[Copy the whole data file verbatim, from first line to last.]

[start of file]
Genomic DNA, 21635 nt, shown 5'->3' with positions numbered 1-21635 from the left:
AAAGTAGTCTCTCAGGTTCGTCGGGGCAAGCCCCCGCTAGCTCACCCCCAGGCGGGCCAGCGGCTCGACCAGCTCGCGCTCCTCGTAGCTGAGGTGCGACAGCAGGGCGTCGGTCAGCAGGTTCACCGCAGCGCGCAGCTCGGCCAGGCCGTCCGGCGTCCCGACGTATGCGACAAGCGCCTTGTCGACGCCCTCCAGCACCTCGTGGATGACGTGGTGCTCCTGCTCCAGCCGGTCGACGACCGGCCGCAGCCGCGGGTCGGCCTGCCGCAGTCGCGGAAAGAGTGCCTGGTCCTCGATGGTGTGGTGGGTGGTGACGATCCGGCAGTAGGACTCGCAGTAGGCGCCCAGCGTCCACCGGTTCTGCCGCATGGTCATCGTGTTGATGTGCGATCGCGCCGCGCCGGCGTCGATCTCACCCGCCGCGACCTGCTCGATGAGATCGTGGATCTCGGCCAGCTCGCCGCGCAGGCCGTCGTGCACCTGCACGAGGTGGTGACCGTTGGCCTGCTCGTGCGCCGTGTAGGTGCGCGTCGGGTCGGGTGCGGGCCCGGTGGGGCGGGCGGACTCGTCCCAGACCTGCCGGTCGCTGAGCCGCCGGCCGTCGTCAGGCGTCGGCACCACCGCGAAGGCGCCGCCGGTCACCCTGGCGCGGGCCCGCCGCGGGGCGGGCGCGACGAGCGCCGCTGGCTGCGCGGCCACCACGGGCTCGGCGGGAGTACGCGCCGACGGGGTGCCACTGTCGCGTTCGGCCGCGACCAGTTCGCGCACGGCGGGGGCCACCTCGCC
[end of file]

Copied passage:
Genomic DNA, 21635 nt, shown 5'->3' with positions numbered 1-21635 from the left:
AAAGTAGTCTCTCAGGTTCGTCGGGGCAAGCCCCCGCTAGCTCACCCCCAGGCGGGCCAGCGGCTCGACCAGCTCGCGCTCCTCGTAGCTGAGGTGCGACAGCAGGGCGTCGGTCAGCAGGTTCACCGCAGCGCGCAGCTCGGCCAGGCCGTCCGGCGTCCCGACGTATGCGACAAGCGCCTTGTCGACGCCCTCCAGCACCTCGTGGATGACGTGGTGCTCCTGCTCCAGCCGGTCGACGACCGGCCGCAGCCGCGGGTCGGCCTGCCGCAGTCGCGGAAAGAGTGCCTGGTCCTCGATGGTGTGGTGGGTGGTGACGATCCGGCAGTAGGACTCGCAGTAGGCGCCCAGCGTCCACCGGTTCTGCCGCATGGTCATCGTGTTGATGTGCGATCGCGCCGCGCCGGCGTCGATCTCACCCGCCGCGACCTGCTCGATGAGATCGTGGATCTCGGCCAGCTCGCCGCGCAGGCCGTCGTGCACCTGCACGAGGTGGTGACCGTTGGCCTGCTCGTGCGCCGTGTAGGTGCGCGTCGGGTCGGGTGCGGGCCCGGTGGGGCGGGCGGACTCGTCCCAGACCTGCCGGTCGCTGAGCCGCCGGCCGTCGTCAGGCGTCGGCACCACCGCGAAGGCGCCGCCGGTCACCCTGGCGCGGGCCCGCCGCGGGGCGGGCGCGACGAGCGCCGCTGGCTGCGCGGCCACCACGGGCTCGGCGGGAGTACGCGCCGACGGGGTGCCACTGTCGCGTTCGGCCGCGACCAGTTCGCGCACGGCGGGGGCCACCTCGCC